The five most powerful positive words/phrases in any language or culture are…
Probably the most important lesson I ever learned, years ago, about urgent and crisis situations was that whatever the nature of problem, it very likely had happened to someone else before it has or would happen to me.
This is one of my favorite tools for discussing serious problems with management. It is simply a side-by-side comparison of the assumptions we make about a given situation, and the realities of that situation in the words of victims, employees, critics and those indirectly affected.
On March 29, Samsung Electronics Co. will unveil its new Galaxy S8 phone. When you release a new product, you want to show off its cool new features. But Samsung’s launch stands to be overshadowed by not one but two reputational fires the company is fighting simultaneously.
One thing about crisis management and leadership in difficult situations has remained the same throughout my career and that is the glacial speed at which litigation unfolds. Understand that my clients are always defendants (perpetrators). In today’s Facebook, Twitter, Snapchat and “the new social media app being introduced next week” age, there are dramatic new pressures on lawyers, defendants and perpetrators to get more explained and done faster.
Wells Fargo took another meaningless step to avoiding their clear responsibility to clean up the mess they created, involving hundreds of thousands (perhaps even more now) of their customers. They separated the chairman and CEO posts, a gesture which is simply beyond understanding. It reflects again, their misguided focus on fixing operations without paying the price of fraud, deceit and despicable behavior toward their customers.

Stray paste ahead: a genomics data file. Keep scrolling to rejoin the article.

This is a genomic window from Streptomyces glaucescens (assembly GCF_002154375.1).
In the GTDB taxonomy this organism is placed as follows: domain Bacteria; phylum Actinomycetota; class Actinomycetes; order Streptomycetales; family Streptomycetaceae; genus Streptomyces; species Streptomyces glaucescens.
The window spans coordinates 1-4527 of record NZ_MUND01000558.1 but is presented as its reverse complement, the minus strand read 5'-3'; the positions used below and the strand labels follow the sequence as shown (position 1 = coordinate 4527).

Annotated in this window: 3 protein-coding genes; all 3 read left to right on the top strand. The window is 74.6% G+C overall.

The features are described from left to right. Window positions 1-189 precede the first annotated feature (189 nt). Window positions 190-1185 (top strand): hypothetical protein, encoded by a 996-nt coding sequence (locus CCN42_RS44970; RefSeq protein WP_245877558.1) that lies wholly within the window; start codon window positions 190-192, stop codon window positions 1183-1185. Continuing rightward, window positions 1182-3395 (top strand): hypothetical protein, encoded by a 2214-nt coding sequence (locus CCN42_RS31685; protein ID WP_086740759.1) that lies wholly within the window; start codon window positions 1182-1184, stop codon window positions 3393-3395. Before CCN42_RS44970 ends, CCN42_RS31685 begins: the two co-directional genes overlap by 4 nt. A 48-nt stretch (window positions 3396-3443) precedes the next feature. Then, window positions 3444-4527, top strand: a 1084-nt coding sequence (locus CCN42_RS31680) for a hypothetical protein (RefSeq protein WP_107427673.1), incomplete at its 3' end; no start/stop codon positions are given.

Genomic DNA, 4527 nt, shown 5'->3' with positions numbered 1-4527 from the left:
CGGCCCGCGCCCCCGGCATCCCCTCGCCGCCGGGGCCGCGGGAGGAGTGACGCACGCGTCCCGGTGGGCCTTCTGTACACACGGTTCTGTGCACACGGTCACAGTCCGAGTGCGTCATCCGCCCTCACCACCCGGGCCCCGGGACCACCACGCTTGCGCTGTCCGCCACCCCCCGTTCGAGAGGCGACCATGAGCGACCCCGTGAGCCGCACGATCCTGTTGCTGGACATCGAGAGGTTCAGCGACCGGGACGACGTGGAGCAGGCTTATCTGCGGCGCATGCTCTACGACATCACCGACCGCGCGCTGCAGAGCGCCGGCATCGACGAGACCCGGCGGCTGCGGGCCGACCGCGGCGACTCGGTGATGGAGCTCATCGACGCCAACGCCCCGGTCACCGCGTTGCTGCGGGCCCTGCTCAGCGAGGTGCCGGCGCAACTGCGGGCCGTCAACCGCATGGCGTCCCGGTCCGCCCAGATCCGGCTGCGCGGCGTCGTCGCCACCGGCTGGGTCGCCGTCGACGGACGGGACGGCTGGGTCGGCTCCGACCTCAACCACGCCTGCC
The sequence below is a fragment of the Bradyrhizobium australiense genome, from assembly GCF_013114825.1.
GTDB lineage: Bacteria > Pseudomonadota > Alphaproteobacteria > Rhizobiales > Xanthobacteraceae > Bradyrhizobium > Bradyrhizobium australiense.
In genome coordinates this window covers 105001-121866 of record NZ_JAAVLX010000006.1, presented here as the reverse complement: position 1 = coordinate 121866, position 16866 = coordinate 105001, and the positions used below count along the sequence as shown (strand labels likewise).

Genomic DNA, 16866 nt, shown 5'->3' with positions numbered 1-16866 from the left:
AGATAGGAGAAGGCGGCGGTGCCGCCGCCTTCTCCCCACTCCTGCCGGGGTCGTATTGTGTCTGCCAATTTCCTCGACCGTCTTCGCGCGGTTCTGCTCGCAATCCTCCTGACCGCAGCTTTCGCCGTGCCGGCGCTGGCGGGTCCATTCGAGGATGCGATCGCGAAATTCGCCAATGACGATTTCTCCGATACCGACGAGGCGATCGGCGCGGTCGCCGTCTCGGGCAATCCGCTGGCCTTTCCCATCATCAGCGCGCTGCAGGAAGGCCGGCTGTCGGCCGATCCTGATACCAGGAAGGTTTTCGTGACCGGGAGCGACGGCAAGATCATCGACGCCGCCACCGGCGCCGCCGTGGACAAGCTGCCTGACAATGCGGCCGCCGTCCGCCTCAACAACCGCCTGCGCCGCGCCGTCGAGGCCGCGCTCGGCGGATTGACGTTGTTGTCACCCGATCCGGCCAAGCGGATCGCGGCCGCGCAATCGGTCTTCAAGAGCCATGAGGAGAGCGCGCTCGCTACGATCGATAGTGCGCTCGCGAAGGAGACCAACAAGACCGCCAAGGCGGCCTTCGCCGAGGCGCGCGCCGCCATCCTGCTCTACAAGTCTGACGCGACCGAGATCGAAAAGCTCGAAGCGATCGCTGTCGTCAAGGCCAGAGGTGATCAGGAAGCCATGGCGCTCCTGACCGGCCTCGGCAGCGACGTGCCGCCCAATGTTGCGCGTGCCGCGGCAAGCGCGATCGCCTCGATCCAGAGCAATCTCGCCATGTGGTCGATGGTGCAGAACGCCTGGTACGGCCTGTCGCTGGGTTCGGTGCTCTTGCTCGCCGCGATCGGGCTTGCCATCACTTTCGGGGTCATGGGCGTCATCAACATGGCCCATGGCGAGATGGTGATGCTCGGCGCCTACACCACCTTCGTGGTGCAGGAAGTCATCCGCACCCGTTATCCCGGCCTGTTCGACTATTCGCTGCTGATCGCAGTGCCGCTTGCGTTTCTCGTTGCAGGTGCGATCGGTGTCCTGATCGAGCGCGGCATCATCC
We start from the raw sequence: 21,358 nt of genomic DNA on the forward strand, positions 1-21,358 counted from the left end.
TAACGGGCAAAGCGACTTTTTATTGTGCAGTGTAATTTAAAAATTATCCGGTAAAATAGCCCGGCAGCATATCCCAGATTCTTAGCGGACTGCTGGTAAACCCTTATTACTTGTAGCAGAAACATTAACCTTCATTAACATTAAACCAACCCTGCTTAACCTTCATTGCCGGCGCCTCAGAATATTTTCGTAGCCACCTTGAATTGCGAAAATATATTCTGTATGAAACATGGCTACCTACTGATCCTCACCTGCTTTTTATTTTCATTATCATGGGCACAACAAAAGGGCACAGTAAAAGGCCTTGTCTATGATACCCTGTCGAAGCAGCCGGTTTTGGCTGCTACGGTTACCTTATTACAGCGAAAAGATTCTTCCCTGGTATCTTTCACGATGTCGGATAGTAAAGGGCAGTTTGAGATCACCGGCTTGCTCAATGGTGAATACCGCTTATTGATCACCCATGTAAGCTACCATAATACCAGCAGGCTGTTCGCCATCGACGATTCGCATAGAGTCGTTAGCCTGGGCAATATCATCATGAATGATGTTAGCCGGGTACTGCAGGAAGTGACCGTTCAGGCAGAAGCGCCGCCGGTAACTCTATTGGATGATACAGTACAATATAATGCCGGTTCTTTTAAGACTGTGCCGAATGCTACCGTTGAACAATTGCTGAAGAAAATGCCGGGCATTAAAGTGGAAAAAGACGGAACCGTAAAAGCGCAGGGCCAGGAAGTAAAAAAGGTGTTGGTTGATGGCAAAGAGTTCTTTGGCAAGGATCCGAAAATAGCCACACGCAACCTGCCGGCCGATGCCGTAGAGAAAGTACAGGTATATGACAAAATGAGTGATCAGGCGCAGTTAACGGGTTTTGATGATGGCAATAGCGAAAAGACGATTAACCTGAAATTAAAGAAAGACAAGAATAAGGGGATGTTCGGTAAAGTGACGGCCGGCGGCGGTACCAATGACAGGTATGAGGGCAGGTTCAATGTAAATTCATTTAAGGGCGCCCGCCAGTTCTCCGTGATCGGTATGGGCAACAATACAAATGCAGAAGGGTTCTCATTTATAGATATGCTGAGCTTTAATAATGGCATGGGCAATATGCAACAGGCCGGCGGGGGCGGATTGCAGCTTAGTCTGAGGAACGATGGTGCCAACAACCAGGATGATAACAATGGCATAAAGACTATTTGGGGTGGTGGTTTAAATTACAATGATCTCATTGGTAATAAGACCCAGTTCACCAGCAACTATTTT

Tim Sloan, the former president and chief operating officer of Wells Fargo, now the new CEO and member of the bank’s board of directors, assures us that the cover-up continues. “You should expect more tough headlines, as additional accountability actions occur and other investigations and reviews are completed,” he said. But efforts to actually remedy the thousands, perhaps millions, of customer-facing problems Wells Fargo has caused, and is likely still causing, are stalled. Many may never really be resolved.
The First and Most Important Axiom of Crisis Survival:
Neither the media, your toughest opponents, smartest critics, nor the government knows enough to defeat you. Defeat is almost always the work of uninformed or over confident, overly optimistic bosses, co-workers and associates; well-meaning but uninformed friends, relatives, or from dysfunction in an organization.
Power Words and Phrases have the magical ability to get or keep you out of trouble and to move you and others in positive, constructive directions. These words counteract and detoxify the sticky, corrosive, destructive power of negative words and concepts.
When you’re in trouble, attracting media attention is surprisingly easy – you just don’t want it to be the wrong kind! If an event causes the phone to ring and TV cameras to appear in your lobby, you need confidence that the people who happen to be at your worksite that day are prepared. Not a problem if everyone – executives, PR, managers, and employees – is familiar with Jim Lukaszewski’s sure-fire methods for handling the media.
Read The Manager’s Guide to Handling the Media in Crisis: Saying & Doing the Right Thing When It Matters Most now.